Pax by John Harvey – Book Review

Pax by John Harvey – Book Review


When artist Stephen Bloodsmith creates a series of images inspired by Rubens’ trip to London in 1629, he enters a historical world of suspicion and intrigue. But will the manipulations he portrays in art spill over into the real world? When he practises deception inside his own marriage, falling in love with his model even as the romance of his wife Robyn unravels, the corrosive parallels between Bloodsmith’s and Rubens’ lives – the discovery of intimate secrets, the pain caused by desire and jealousy, the consequences of power and conflict – become hard to live with and impossible to ignore. 

Rubens believed he could make peace between the warring powers of Europe. To succeed he must win over Charles I of England, while in Paris ‘the Cardinal’ is working to frustrate him. Will nation cheat nation as people deceive one another in their personal lives? 

At once an intimate portrait of sexual pain in two centuries and a gripping depiction of international deal-making, Pax is a rich, compelling study of desire, power, art – and the search for private and public peace.



Set over two timelines, that of Rubens in 1629 and Stephen Bloodsmith in the present day.

Bloodsmith is an artist who is inspired by Rubens art and researches his life and a trip he made to London. 

Bloodsmith has a wife and daughter, but becomes obsessed with his model, Mae.

This is the story of desire, not just sexual desire but the desire for power. There’s art, politics and lots of intrigue. Beautifully written, almost poetic and a marvellous piece of historical fiction.

However, I do have to mention the sex in this novel, unfortunately the language used lets this marvellous read down a little…..’marks of the lust-beast’ really? But don’t let that put you off, this really is an engrossing read for anyone who loves historical fiction.

Thank you to Robert at Holland House Books for the opportunity to read this for free. This is my honest and unbiased review.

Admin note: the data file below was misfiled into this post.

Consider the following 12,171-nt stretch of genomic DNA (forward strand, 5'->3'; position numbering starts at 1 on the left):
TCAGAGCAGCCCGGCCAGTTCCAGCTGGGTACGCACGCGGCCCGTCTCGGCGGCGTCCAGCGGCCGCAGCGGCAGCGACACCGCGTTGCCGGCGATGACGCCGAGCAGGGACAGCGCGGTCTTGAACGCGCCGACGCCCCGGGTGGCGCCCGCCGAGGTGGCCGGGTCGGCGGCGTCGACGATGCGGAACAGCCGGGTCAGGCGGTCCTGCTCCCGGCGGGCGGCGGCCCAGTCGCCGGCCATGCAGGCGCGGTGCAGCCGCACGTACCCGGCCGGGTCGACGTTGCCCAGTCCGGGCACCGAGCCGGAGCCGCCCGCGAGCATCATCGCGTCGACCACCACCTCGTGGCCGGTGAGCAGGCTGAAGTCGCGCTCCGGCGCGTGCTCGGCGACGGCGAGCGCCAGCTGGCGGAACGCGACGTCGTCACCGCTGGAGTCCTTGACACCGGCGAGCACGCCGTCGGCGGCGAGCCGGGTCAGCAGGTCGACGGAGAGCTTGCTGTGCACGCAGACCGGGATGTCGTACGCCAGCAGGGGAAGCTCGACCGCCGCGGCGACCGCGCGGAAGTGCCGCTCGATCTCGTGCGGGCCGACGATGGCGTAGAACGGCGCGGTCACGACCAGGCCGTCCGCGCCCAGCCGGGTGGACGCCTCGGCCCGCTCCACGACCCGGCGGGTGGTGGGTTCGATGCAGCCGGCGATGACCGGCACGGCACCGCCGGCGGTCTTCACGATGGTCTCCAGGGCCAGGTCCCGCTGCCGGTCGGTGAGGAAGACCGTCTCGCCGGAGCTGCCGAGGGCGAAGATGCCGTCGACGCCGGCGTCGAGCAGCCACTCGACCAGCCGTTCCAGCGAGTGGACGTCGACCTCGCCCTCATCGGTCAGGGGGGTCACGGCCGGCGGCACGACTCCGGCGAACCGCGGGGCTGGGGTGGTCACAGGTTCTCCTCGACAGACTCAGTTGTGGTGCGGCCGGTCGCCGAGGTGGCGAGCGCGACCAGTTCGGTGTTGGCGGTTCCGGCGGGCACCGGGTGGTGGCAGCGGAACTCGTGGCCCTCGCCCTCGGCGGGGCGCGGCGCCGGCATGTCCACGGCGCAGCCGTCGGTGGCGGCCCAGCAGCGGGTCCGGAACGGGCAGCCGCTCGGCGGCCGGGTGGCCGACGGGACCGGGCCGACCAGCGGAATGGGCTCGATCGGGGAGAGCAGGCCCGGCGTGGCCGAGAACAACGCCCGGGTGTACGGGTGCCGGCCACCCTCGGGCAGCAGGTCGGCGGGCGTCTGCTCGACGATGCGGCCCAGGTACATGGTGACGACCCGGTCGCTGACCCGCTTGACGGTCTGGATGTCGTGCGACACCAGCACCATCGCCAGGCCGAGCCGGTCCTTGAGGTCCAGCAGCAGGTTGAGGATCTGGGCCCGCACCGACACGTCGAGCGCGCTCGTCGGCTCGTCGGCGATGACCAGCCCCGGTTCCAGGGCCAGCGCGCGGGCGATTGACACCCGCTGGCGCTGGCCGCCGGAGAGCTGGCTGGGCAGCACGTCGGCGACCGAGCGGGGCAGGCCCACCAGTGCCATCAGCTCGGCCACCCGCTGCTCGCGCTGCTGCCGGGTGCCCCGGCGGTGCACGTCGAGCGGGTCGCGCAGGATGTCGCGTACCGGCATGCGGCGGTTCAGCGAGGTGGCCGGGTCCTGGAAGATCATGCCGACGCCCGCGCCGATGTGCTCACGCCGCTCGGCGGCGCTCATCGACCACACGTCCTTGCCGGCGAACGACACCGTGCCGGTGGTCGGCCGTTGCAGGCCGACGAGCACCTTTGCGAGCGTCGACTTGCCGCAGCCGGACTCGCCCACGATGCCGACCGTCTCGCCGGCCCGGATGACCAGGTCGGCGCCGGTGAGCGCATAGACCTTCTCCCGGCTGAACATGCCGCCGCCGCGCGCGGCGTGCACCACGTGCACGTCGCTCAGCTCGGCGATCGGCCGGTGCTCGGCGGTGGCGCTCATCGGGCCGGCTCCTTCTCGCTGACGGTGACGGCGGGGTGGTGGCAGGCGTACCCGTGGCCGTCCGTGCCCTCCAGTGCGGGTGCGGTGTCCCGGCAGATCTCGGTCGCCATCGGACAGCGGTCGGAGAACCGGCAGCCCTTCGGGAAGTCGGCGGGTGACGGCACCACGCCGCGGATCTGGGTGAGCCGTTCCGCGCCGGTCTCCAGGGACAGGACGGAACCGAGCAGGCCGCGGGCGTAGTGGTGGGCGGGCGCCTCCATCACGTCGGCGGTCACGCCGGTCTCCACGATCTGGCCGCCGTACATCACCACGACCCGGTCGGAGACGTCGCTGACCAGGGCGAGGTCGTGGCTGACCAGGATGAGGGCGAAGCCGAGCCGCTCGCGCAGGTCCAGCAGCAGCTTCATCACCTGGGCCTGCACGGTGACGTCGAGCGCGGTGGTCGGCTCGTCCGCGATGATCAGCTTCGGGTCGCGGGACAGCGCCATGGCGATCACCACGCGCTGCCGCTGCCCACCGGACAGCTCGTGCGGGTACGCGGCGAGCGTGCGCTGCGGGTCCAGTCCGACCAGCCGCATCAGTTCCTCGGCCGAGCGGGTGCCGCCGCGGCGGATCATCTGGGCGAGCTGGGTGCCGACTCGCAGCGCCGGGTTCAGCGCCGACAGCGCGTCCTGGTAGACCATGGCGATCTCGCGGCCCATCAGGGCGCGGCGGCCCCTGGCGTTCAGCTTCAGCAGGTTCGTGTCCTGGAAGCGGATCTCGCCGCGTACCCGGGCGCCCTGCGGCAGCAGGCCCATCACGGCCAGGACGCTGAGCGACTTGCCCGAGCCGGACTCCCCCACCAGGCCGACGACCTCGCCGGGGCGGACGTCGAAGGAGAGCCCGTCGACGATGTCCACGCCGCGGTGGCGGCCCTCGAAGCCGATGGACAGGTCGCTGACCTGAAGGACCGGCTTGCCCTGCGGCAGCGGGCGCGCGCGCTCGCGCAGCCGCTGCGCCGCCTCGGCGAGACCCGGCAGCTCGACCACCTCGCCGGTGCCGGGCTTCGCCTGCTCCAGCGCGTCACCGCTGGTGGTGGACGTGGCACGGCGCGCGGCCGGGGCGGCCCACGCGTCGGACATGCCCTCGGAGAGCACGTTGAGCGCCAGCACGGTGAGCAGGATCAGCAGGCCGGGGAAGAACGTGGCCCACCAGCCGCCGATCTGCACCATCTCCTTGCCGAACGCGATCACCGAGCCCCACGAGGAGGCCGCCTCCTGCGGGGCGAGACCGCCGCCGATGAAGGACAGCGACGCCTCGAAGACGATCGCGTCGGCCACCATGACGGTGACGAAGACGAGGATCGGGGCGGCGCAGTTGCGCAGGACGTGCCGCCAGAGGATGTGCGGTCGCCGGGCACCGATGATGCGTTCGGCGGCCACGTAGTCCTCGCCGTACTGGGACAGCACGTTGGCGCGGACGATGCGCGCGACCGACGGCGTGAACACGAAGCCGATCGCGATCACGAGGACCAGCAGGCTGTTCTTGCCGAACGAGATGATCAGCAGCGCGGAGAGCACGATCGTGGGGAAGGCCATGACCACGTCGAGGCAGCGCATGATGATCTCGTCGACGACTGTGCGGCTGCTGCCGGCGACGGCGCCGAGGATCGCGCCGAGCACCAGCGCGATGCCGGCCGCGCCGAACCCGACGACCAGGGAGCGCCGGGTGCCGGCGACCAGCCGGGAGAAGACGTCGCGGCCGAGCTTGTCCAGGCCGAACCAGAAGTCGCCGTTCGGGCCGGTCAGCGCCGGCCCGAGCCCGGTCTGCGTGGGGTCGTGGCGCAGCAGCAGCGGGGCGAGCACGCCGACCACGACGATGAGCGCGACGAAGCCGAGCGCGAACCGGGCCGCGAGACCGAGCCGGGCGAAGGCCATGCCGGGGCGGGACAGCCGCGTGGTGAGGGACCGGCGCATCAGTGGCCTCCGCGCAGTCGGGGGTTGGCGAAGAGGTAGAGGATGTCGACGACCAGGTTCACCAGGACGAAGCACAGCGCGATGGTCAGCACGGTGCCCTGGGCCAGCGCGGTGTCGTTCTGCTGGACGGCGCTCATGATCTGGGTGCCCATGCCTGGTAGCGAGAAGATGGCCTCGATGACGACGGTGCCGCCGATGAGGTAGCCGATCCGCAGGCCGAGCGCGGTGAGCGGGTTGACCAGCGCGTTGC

John Harvey (born 21 December 1938 in London) is a British author of crime fiction most famous for his series of jazz-influenced Charlie Resnick novels, based in the City of Nottingham. Harvey has also published over 90 books under various names, and has worked on scripts for TV and radio. He also ran Slow Dancer Press from 1977 to 1999 publishing poetry. The first Resnick novel, Lonely Hearts, was published in 1989, and was named by The Times as one of the 100 Greatest Crime Novels of the Century. Harvey brought the series to an end in 1998 with Last Rites, though Resnick has since made peripheral appearances in Harvey’s new Frank Elder series. The protagonist Elder is a retired detective who now lives, as Harvey briefly did, in Cornwall. The first novel in this series, Flesh and Blood, won Harvey the Crime Writers’ Association Silver Dagger in 2004, an accolade many crime fiction critics thought long overdue. In 2007 he was awarded the Diamond Dagger for a Lifetime’s Contribution to the genre. On 14th July 2009 he received an honorary degree (Doctor of Letters) from the University of Nottingham in recognition of his literary eminence and his associations with both the University and Nottingham (particularly in the Charlie Resnick novels). He is also a big Notts County fan. (Courtesy of Goodreads)


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